Harissa Beer Can Chicken By: Beer Bitty
Beer can chicken is the quintessential cooking with beer recipe, particularly during grilling season. It seems everyone has their own variation these days. That’s why this recipe is mostly about the rub.
Harissa is a North African hot chili sauce. It’ll vary a bit pending family and region, but the base of the sauce is the same: chiles, garlic, spices and oil. This version also contains a roasted red pepper for a fresh, somewhat sweet pepper flavor, cumin & coriander to play with the earthiness, smoked beer to pair with the bbq chicken, and a touch of honey to counter any potential bitterness. While harissa typically takes the form of a paste, I loosen it up a bit with beer so that it’ll serve as a rub and a sauce.
The beer will steam the chicken from the inside while the dry heat and rub crisp the skin on the outside. The result is a perfectly cooked, flavor packed, tender chicken unlike any other. You may want to make an extra bird... This is one of those dishes that goes fast. In the off chance that you do have leftovers, pile the chicken onto a fresh loaf of bread and use the remaining harissa as a sandwich spread.
- 1 large red bell pepper, roasted
I throw mine on the grill until blistered and black, then place in a brown paper bag for ~15 minutes. The steam will make it easier to remove the charred skin.
- 5 large, dried mild chiles such as California, Guajillo, or Ancho
- 4 cloves garlic
- ⅔ cup olive oil
- ¼ cup smoke beer
I used De Molen Rook & Vuur, but any smoke beer will do the trick.
- 2 tbs. red wine vinegar or lemon juice
- 2 tbs. honey
- 1 tsp. cumin
- 1 tsp. coriander
- 1 tsp. ancho chile powder
- 1 to 2 tsp. red chile powder (optional)
Beer Can Chicken
- 1 4-lbs whole chicken
- 1 can of your favorite microbrew, half full and at room temperature
Don’t cook with it if you wouldn’t drink it. For this recipe, I used a Monkey Paw Oatmeal Pale Ale because that’s what’s in a can and in my fridge. Typically I use Mama’s LIttle Yella Pils as it’s widely available and the 12 ounce can is safer than a 16 ounce one.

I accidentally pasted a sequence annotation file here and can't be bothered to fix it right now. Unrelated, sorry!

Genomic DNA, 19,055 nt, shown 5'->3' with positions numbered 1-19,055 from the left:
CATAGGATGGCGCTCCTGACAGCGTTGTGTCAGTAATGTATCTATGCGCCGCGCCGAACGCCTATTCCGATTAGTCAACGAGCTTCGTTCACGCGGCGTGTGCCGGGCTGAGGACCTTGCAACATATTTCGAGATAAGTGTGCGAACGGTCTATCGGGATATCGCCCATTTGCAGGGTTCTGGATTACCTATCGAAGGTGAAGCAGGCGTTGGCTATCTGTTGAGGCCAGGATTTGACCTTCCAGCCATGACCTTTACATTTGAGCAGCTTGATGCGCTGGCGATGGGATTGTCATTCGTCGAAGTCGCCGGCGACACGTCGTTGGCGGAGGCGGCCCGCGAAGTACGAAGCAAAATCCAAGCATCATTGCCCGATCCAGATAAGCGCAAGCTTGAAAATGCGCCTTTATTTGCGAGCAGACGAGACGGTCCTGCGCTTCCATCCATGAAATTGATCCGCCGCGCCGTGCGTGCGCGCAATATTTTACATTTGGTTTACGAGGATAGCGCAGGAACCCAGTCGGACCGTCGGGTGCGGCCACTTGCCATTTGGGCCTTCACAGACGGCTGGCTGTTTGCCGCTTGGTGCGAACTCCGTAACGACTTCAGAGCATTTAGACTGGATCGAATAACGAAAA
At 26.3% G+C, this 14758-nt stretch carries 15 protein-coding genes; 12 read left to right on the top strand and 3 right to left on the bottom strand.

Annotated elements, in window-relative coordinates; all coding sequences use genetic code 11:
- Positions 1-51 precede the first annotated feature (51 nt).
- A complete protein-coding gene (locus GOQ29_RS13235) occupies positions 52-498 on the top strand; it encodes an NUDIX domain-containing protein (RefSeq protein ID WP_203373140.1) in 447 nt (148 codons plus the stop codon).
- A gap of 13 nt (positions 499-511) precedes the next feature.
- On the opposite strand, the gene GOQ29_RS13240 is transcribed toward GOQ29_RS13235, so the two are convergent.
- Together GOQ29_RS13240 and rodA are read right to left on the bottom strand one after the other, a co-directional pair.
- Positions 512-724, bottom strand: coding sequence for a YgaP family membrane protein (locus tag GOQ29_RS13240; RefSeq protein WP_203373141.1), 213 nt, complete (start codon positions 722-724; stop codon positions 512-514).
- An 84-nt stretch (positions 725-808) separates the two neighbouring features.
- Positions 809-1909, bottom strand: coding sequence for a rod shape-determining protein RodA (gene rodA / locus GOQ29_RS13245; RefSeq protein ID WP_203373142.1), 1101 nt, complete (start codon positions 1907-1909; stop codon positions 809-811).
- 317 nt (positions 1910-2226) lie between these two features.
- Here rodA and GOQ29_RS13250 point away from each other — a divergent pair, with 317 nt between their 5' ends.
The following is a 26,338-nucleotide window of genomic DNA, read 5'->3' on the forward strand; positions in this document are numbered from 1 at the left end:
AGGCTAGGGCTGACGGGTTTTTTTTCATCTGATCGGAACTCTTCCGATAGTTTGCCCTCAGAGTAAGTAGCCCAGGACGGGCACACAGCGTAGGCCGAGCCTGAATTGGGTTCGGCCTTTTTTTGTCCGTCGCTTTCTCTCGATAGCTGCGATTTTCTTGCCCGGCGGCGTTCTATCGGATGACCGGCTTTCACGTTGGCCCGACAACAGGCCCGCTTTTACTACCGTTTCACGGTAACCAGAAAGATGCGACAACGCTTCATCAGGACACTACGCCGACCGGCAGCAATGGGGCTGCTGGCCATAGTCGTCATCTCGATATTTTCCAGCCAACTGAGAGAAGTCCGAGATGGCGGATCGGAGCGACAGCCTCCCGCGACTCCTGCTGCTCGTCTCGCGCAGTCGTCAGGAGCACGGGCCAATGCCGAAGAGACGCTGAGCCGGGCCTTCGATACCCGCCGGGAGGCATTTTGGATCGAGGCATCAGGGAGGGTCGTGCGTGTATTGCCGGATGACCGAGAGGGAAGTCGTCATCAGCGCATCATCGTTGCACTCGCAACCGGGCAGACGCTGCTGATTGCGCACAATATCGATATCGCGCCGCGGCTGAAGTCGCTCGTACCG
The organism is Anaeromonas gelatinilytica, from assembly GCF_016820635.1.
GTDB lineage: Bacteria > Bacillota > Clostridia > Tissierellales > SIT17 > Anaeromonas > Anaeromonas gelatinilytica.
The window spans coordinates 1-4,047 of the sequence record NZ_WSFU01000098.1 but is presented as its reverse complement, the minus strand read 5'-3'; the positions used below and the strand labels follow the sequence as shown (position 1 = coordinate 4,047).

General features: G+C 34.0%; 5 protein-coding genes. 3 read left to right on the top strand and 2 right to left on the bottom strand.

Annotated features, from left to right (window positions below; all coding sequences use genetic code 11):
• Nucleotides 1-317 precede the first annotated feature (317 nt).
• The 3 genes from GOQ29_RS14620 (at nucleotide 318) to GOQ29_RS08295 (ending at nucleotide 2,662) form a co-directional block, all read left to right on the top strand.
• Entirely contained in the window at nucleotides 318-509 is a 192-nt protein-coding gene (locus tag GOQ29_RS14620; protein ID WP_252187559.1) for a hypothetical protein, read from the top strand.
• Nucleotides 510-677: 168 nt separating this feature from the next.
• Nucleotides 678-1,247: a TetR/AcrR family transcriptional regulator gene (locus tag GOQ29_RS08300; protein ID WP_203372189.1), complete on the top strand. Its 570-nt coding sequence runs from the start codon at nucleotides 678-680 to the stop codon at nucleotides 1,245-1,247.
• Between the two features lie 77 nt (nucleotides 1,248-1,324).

- Salt and Pepper
- Toast the chiles in a dry pan over medium heat until they become fragrant and begin to puff up a bit.
- Chop off the top stem and discard with any seeds.
- Place in a small, shallow bowl and cover with boiling water; allow to soak for ~15 minutes until pliable. Drain chiles then roughly chop.
- Combine the chiles, chopped bell pepper, and remaining ingredients in a blender or food processor.
- Blend until the mixture forms a smooth, slightly thick sauce. Taste. If needed, add additional honey, spices, salt, or vinegar.
- Tightly sealed, the sauce will keep in the refrigerator for up to 3 weeks (it makes a fantastic sandwich spread, particularly with steak).
Beer Can Chicken
- Prepare the grill - keep in mind that the chicken will need to cook over medium high, indirect heat which essentially means no coal or burners should be on beneath the bird.
- Remove the neck and/or gizzards (if any) from the cavity of the chicken. Rinse under cold running water and pat dry with paper towels.
- Place in a rimmed baking dish and season generously with salt and pepper.
- Pour about ½ cup harissa over the chicken.
- Using clean hands, spread the harissa over entire surface of chicken. For a crispier skin, try rubbing some between the skin and meat, being careful not to tear the skin.
- Place the open, half full can of beer on a flat, transportable surface. The chicken then goes directly onto the beer can - beer in the rear style (well, technically in the cavity)..
- Contort the wings so that are snugly positioned behind the chicken’s back. The legs, meanwhile, should act as a tripod.
- Adjust the grill so that the chicken is placed on the cooler side. Ideally, the chicken should be cooked by indirect heat with the breast meat facing away the charcoal/burners to prevent it from drying out.
- Close the grill lid and leave alone for no less than 1 hour. That means no peeking.
- After the first hour has passed, check on the bird and, if needed, adjust the heat.
- Continue cooking until a thermometer placed in the thickest part of the thigh reads no less than 165F. Typically, it takes an additional 30 minutes for a 4-pound chicken to reach the proper doneness on the grill.
- Carefully transfer the chicken to a tray and remove the can of beer - it will be hot! Allow to rest for no less than 10 minutes.
- Carve and serve with the remaining harissa (and a beer, of course).